Answering a Few “Frequently Asked Questions”
This post is part of a weekly series exploring the “Better Together Branding Initiative” a diocesan-wide project helping parishes refresh their brands and digital presence.
Answering a Few “Frequently Asked Questions”
Readers, it has truly been another full week of projects, and progress. I am so grateful for this platform and the opportunity to provide insight into the day-to-day work we’re tackling in the Communications office. Our Bishop’s goals for the diocese are ambitious, to say the least! Our efforts in diocesan and parish branding, parish website development, strategic communication plans for ministries across the diocese and future-planning for the support of parish communication goals is no small feat.
Your patience with me as I comb through many emails, voicemails and phone calls is deeply appreciated. The response to these updates is encouraging; so many of you are asking insightful questions, reaching out for suggestions to better reach your communities, and sharing helpful suggestions and stories with me. I greatly value your feedback, and am striving to respond as quickly as possible when those roll in!
Today, I want to walk through a handful of “frequently asked questions” I’ve received in phone calls with parishes and by email. While I am typing-typing away at my desk, many of you are eager to hear about timelines, next-steps and details; many of these items are coming into focus now, and I’m happy to share what I know with you!
Are we changing the parish bulletins or redesigning them together?
Parish bulletins are an important communication tool in our parishes, and typically the main (sometimes the only) way parish news, ministry, prayer requests and events are shared. I know parish bulletins are a staple, and a “labor of love,” for the many talented bulletin editors and parish secretaries in our diocese.
Many parishes have inquired about updating or improving their parish bulletins. Last week, Helen Osman shared some thoughts on how we’re using data to inform our communication efforts; and she included some specific numbers on parish bulletins, which you might find as a helpful starting point.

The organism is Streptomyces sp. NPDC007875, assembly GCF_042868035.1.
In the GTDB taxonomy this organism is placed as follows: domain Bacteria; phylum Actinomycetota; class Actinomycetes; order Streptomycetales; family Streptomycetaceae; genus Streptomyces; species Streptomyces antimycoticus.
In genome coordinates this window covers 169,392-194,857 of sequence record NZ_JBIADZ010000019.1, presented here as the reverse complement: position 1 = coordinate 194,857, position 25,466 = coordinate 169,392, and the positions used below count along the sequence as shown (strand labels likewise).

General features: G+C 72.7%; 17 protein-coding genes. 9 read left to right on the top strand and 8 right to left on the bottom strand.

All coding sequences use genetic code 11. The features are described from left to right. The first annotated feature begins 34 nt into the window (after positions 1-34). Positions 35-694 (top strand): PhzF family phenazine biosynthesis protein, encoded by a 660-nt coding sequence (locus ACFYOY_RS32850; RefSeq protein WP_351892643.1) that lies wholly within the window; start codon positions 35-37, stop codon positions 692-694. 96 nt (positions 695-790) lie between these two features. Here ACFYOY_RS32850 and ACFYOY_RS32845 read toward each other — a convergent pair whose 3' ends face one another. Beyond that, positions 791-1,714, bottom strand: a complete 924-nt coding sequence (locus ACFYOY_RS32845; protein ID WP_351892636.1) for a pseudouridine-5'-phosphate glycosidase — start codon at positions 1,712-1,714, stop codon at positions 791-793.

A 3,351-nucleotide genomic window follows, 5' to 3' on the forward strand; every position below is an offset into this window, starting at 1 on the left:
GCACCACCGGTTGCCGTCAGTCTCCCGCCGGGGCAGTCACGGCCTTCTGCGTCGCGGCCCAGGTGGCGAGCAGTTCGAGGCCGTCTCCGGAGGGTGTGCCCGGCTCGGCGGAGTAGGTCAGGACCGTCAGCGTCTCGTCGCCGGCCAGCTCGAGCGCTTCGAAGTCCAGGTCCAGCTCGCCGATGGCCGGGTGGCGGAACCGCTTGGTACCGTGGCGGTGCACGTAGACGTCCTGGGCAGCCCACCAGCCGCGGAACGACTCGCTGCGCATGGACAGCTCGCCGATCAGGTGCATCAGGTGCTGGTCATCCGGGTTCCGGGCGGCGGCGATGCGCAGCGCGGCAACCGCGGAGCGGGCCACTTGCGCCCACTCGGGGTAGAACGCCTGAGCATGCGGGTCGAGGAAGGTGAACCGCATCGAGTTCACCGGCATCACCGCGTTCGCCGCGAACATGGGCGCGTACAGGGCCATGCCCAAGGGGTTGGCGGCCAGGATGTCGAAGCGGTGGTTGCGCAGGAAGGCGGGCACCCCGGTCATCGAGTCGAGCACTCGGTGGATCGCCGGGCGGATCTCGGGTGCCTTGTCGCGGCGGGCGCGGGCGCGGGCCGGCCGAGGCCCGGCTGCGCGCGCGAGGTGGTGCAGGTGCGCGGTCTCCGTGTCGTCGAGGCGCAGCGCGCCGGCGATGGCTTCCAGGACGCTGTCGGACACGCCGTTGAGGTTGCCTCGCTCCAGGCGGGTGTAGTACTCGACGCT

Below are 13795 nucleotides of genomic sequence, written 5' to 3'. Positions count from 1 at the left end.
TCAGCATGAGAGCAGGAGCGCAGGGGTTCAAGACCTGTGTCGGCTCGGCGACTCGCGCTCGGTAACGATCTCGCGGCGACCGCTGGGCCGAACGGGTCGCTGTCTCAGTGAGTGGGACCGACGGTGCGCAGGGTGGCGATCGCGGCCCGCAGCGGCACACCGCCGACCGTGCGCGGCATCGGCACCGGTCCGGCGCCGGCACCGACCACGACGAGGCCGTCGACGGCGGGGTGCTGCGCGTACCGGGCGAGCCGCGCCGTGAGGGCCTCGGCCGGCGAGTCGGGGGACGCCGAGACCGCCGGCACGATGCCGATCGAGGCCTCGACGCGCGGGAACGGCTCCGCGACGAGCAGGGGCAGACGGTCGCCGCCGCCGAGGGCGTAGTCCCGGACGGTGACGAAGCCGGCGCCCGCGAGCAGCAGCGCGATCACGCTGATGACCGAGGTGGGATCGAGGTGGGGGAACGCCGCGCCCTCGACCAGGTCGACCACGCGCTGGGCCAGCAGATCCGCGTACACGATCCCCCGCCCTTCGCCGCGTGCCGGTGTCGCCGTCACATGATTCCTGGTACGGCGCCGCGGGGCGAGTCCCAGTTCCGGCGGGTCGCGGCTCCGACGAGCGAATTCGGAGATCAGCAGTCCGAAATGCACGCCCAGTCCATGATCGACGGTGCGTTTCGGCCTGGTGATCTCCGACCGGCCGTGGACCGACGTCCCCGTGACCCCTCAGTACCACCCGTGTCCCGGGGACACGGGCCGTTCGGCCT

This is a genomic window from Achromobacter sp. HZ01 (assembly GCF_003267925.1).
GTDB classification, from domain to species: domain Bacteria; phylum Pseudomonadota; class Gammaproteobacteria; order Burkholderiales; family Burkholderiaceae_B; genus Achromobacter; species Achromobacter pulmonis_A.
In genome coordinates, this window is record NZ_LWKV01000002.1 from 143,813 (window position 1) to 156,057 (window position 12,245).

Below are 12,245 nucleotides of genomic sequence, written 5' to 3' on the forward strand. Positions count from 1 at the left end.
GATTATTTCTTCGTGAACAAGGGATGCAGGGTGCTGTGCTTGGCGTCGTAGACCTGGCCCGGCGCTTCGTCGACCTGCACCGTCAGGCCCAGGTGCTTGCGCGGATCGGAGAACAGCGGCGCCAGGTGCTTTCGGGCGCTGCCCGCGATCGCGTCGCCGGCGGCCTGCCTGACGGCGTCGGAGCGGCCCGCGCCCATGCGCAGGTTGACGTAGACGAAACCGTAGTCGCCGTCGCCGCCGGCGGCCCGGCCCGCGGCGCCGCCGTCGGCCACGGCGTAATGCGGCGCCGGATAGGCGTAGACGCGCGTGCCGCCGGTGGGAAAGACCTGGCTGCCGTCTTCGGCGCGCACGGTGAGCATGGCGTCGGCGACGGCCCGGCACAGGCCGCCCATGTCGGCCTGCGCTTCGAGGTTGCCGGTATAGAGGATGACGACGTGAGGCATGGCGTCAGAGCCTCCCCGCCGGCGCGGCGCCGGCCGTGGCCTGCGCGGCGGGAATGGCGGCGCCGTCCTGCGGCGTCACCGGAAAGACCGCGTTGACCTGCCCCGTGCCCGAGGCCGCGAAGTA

Looking at parish bulletins through this lens, we’re exploring which vehicles best disperse important information to parishioners, a complex audience containing a very wide range of ages, backgrounds and interests.
This is one reason I am so excited about the parish website development project and database management options we’re developing with Blackbaud – because I truly believe using that website as a hub of information will extend our parishes’ reach and expand the capabilities of using digital platforms, such as email, social media, or even texts as more engaging ways to get the right information to the right people. Relying on an updated website as that hub will simplify the workflow for many parish office staffers in getting that next event, news piece or request to parishioners in the quickest, most efficient way possible.
That doesn’t mean parish bulletins are to be overlooked; but it does mean our sights are currently set on designing the most user-friendly, effective and beautiful websites possible that are also easy for parish website administrators to maintain. This is taking up much of my focus this summer. Having said that, I am documenting how parishes are currently designing and producing their bulletins to better understand which options may be available to our diocese as a whole. If you would like to shoot me an email explaining your parish bulletin workflow, I would very much appreciate that!
As I work on that list and get my bearings on bulletin options, I am especially cognizant of the effort and work that go into these pieces.